Please use this comment section to post information, ask questions or answer questions that pertain to the Massachusetts MOLLUS as well as the upcoming National Congress that we will be hosting in October, 2014.
He Took the Surrender of Richmond from the Mayor
As host of the MOLLUS 2014 National Congress, the Massachusetts Commandery will publish a program book entitled Our Forebears and Massachusetts in the Civil War. The book will consist in part of profiles celebrating the ancestors of current MA MOLLUS Companions who served as officers in the Union forces. Many of them had very colorful experiences. Here is one.
Maj. Atherton H. Stevens, Jr.
A Cambridge native and member of the National Lancers before the War, Atherton Stevens was in 1861 elected Lieutenant in the 1st Massachusetts Volunteer Cavalry. Elements of the 1st joined the blockade and siege of Charleston following the disastrous mid-1863 assaults on Fort Wagner by Union forces. In 1864, Maj. Stevens and his Independent Battalion of cavalry raided the countryside in support of the expedition into Florida that culminated in the Battle of Olustee, the bloodiest of the War for the Union Army so far as percentage of casualties to participants was concerned. The campaign, nonetheless, captured a number of islands to which slaves had escaped from the mainland to freedom (Some of these men soon formed a ‘colored’ Union Army infantry unit.) Stevens, now attached to the 4th MA Cavalry, was in the field at the siege of Petersburg, and in August 1864, still heading his independent Battalion (10th Army Corps) he participated in the Battle of Deep Run. In September, recently designated Provost Marshal of the Corps, he was moved “before Richmond,” where he led raids to capture prisoners and supplies. Late in 1864, Stevens was assigned to a colored infantry corps, and on April 3, 1864, under orders, he and elements of the 4th led two companies to the very gates of Richmond. On the way in, he met the mayor of Richmond, fleeing the burning city with a number of his officials, who formally surrendered the Confederate capital. Then, according to Century Magazine (1880), major Stevens galloped to the state house at the head of a small detachment, climbed to the roof, pulled down the Confederate and Virginia flags and replaced them with two 4th Cavalry guidons (soon replacing them with a U.S flag. The Confederate flag was torn into pieces as souvenirs for his men, and he took the Virginia flag home, where it remained in his family until it was ceremonially returned, in 1927, to Virginia Governor Harry Byrd.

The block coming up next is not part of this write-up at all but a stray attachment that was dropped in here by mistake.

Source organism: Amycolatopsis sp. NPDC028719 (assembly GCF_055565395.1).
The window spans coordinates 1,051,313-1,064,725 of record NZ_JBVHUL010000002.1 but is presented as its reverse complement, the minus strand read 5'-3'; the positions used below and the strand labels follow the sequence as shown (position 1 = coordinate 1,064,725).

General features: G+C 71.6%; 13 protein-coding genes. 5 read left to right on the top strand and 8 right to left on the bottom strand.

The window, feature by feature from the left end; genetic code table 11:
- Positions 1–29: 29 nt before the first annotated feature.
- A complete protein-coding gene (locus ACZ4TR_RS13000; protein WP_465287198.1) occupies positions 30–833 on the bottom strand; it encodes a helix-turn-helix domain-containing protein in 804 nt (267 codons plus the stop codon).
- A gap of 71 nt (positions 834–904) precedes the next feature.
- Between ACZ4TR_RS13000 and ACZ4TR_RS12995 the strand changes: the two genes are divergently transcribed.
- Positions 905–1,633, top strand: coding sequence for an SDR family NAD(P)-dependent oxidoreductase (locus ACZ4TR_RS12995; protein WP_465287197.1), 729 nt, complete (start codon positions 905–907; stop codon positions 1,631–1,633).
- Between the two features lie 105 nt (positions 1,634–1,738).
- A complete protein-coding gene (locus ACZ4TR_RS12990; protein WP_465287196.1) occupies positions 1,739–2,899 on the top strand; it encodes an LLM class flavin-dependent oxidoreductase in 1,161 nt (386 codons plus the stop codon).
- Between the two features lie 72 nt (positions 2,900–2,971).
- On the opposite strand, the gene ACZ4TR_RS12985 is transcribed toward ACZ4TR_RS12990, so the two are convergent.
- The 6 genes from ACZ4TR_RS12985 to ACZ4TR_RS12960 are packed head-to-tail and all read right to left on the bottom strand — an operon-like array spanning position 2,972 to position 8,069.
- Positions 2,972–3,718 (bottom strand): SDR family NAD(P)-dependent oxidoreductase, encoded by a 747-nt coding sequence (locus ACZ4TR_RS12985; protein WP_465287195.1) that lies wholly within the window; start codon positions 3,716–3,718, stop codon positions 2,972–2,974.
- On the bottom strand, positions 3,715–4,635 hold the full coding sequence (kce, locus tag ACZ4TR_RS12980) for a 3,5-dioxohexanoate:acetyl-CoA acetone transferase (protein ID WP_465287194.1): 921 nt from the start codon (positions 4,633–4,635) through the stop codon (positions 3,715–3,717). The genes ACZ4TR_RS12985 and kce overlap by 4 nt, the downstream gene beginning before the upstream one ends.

MA MOLLUS Companion (and Commander) Frederick A. Stevens, Jr., LTC USA (Ret), is a great-grandson of Maj. Atherton H. Stevens, Jr.